by Hans Tuch
When I was Public Affairs Counselor in Bonn, we received frequent visits from administration officials. Our routine preparations included preparing briefing materials for the officials and press packets for the accompanying traveling journalists. Although we were pretty skilled at these activities, there was always room for error, as we discovered in December 1982 during the first visit to Bonn of the newly appointed Secretary of State George Shultz.
What under another secretary of state would very likely have been an abrupt career-ending blunder for a public affairs counselor, instead showed the new Secretary in a humane and forgiving mode. With a scheduled arrival of 2 am, Shultz had cabled strict instructions to his close seventy-eight-year-old friend and mentor, Ambassador Arthur Burns, not to meet him at the airport. Other embassy officers were on hand that cold December night to meet him and perform the usual functions, including distributing the press packets.
It was not until the press party had arrived at their hotel that one of the reporters glanced at the press packet and found his lead story right on the cover: it announced in bold letters “Visit of the U.S. Secretary of State Charles P. Shultz.” It was a slow news day, and the cover of the press packet found itself displayed on evening network news shows and in newspapers throughout the United States with the comment that the American embassy in Bonn didn’t even know the secretary’s correct name.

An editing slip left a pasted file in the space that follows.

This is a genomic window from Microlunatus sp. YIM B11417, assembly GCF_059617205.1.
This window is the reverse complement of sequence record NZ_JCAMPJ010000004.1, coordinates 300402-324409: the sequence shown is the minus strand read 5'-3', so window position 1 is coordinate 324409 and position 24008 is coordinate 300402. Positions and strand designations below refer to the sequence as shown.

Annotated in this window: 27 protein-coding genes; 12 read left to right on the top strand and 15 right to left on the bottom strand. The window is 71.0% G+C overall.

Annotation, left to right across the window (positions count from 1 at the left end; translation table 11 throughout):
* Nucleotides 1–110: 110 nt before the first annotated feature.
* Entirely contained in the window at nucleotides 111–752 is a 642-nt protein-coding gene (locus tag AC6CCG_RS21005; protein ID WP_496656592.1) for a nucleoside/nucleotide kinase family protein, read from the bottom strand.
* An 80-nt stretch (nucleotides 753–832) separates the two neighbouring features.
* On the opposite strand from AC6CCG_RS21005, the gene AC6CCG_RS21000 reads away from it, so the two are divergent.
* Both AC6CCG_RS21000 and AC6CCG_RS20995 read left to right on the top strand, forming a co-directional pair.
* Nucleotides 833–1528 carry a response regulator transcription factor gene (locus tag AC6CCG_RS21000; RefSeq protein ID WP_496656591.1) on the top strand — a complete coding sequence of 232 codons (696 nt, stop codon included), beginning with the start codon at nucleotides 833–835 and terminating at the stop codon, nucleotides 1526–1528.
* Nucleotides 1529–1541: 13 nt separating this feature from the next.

Secretary Shultz treated this gaffe unexpectedly lightly, recalling that it was not the first time this had happened to him. He told us that when he was president of the Bechtel Corporation, his secretary interrupted a board of directors meeting one day with the urgent message that President Carter was phoning him. He took the call and after some friendly chit-chat President Carter reportedly said, “Well, you know George, my staff sometimes doesn’t understand me. I wanted to speak to Charles Schultze (an economic advisor to the president) and they connected me with you—so I just thought I’d say ‘hello’.”
As the thoroughly embarrassed public affairs counselor, I made a buck-stops-here attempt to tell Ambassador Burns, a stickler for accuracy, about the blooper perpetrated by his public affairs section. He merely smiled and said, “You know I gave George Shultz and Charles Schultze their first government jobs. Both fine economists.”
I reminded the ambassador that most people associated the name Charles Schulz with the cartoonist. He didn’t react. I said, “You know, Mr. Ambassador, Peanuts!”
“Never heard of him” came the reply and that ended the conversation.
Hans Tuch joined the State Department in 1949, later moving to the United States Information Agency (USIA); he is a Career Minister, U.S. Foreign Service. Mr. Tuch’s long diplomatic career included assignments in Germany and the Soviet Union; he also worked as a Voice of America correspondent in Munich. Mr. Tuch returned to the Voice of America in 1976, serving as acting director and deputy director until 1981. He is the author of “Communicating with the World” and “Arias, Cabalettas, and Foreign Affairs: A Public Diplomat’s Quasi-Musical Memoir”.